Survey on Iraqi Children Launched
Catherine Wiesner, IRC child specialist, with girls in Kirkuk. (Photo: Bob Kitchen/IRC)
The International Rescue Committee is taking part in a comprehensive assessment of the needs of children and the risks they are facing in post-conflict Iraq. The nationwide survey, launched last week by UNICEF, the IRC and four other implementing partners, will help the aid community design effective emergency response measures, as well as build long-term policy and practices for child protection in the country.
Children continue to suffer from the ongoing insecurity in the country, and from the new hazards created as a result of the war. Malnutrition and disease, such as diarrhea caused by contaminated water supplies, are common problems. Children are maimed and injured daily by unexploded munitions and the collapse of the previous administration has led to increased social and economic pressure on families and children. Anecdotal evidence indicates that abductions of children are talking place, and that the war has increased child labor and other forms of exploitation.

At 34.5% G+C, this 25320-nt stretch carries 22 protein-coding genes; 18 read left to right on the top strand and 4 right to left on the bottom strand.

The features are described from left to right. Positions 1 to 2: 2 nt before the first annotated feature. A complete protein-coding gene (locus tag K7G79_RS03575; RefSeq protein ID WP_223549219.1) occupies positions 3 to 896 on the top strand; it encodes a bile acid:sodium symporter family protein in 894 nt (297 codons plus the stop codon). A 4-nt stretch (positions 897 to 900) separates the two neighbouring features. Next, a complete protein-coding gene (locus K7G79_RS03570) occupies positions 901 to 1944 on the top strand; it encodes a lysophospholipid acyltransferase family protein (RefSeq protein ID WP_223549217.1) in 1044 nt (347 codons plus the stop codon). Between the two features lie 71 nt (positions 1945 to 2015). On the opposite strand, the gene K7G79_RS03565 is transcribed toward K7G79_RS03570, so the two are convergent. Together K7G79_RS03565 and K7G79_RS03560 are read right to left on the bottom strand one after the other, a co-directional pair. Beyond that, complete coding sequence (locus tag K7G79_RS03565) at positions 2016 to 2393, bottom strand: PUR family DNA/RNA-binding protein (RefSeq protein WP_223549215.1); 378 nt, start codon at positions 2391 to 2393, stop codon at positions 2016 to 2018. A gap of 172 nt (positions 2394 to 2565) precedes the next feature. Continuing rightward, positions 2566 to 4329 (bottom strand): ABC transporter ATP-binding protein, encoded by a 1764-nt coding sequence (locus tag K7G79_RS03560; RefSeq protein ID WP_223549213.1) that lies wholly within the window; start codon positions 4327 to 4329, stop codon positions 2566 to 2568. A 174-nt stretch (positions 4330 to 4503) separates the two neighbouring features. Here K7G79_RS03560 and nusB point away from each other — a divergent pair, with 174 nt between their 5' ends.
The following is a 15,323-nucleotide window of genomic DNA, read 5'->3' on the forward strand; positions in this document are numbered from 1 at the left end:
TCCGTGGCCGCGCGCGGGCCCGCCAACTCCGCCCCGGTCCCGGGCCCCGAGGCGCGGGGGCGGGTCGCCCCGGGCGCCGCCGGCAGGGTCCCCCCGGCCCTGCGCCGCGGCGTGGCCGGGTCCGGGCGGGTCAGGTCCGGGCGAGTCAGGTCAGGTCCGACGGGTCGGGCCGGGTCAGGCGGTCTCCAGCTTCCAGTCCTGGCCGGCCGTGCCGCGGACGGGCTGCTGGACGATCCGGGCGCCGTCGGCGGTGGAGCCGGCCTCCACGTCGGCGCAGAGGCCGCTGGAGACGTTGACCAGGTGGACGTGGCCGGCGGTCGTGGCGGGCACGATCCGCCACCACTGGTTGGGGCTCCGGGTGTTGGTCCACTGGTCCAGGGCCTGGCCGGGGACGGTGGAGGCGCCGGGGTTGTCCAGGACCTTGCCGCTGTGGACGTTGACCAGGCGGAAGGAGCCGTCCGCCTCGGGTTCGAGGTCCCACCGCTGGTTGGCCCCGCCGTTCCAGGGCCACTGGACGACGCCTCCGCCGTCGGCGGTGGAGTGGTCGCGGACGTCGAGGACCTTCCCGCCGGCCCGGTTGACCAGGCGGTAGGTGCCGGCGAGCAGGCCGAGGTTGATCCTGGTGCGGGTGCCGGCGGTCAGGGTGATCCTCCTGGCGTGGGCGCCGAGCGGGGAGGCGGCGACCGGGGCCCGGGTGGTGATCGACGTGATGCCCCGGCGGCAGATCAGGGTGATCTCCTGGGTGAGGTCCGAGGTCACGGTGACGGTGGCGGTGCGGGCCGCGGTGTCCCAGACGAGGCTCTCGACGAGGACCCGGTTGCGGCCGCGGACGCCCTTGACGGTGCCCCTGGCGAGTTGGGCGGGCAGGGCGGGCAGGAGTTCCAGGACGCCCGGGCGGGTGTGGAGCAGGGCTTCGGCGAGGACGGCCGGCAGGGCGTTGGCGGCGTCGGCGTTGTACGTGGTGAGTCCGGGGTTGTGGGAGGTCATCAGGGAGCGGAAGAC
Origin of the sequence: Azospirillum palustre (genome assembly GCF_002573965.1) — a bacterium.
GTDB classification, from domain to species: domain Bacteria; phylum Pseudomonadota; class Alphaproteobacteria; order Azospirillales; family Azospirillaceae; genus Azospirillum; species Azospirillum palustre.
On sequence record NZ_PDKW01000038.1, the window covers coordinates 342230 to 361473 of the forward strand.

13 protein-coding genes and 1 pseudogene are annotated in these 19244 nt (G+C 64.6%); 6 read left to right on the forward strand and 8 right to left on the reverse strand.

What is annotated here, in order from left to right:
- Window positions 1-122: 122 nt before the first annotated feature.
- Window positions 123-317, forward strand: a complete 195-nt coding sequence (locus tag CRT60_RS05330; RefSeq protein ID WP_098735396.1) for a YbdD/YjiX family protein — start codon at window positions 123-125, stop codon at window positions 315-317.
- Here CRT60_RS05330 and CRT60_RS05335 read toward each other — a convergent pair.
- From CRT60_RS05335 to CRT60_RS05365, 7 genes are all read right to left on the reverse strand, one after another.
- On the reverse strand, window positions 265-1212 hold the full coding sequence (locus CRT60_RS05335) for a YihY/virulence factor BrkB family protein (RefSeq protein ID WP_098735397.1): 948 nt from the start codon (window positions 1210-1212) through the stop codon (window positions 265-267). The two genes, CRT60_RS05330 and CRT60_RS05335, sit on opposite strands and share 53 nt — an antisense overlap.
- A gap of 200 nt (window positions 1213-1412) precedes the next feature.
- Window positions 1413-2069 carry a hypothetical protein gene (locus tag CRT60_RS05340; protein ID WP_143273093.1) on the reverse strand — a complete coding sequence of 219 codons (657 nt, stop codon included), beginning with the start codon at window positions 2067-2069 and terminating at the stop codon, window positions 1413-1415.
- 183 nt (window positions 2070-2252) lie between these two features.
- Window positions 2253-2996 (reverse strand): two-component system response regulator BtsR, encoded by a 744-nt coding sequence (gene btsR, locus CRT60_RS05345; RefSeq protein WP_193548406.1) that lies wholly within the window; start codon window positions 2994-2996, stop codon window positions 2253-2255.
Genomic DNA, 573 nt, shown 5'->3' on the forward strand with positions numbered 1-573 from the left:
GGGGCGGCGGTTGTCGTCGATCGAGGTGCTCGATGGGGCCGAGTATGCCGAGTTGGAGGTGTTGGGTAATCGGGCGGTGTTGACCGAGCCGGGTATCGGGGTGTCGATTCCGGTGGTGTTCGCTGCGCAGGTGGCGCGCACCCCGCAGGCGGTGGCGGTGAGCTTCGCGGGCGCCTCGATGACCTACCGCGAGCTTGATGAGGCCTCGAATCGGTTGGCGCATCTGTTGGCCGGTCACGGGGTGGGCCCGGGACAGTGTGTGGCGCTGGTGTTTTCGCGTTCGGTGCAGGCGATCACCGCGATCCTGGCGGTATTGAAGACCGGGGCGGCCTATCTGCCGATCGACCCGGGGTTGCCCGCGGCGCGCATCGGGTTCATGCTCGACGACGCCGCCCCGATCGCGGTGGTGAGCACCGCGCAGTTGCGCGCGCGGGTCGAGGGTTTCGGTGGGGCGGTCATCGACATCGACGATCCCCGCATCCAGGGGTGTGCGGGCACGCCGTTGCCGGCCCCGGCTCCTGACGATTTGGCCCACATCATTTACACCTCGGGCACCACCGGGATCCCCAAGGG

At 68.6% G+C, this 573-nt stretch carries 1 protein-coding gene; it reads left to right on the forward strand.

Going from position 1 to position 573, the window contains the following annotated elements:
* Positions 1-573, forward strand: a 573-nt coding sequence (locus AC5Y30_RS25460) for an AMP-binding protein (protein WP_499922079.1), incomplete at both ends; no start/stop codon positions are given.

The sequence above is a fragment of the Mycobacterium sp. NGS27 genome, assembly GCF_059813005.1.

"We are identifying particularly vulnerable children, as well as local structures that can support them," says IRC child specialist Catherine Wiesner. "We will also be able to respond to immediate needs as we identify them."
The IRC is assessing the two southern provinces of Qadissiya and Najaf, as well as Kirkuk in the north. Other regions are being surveyed by partner organizations. Priorities will be given to areas that have experienced conflict, displacement or economic hardship. The final report will be presented in November.
In the past, the IRC has been an implementing partner for UNICEF education and child protection programs in Albania, Burundi, Congo Brazzaville, East Timor, Guinea, Ingushetia, Kosovo, Liberia and Sierra Leone.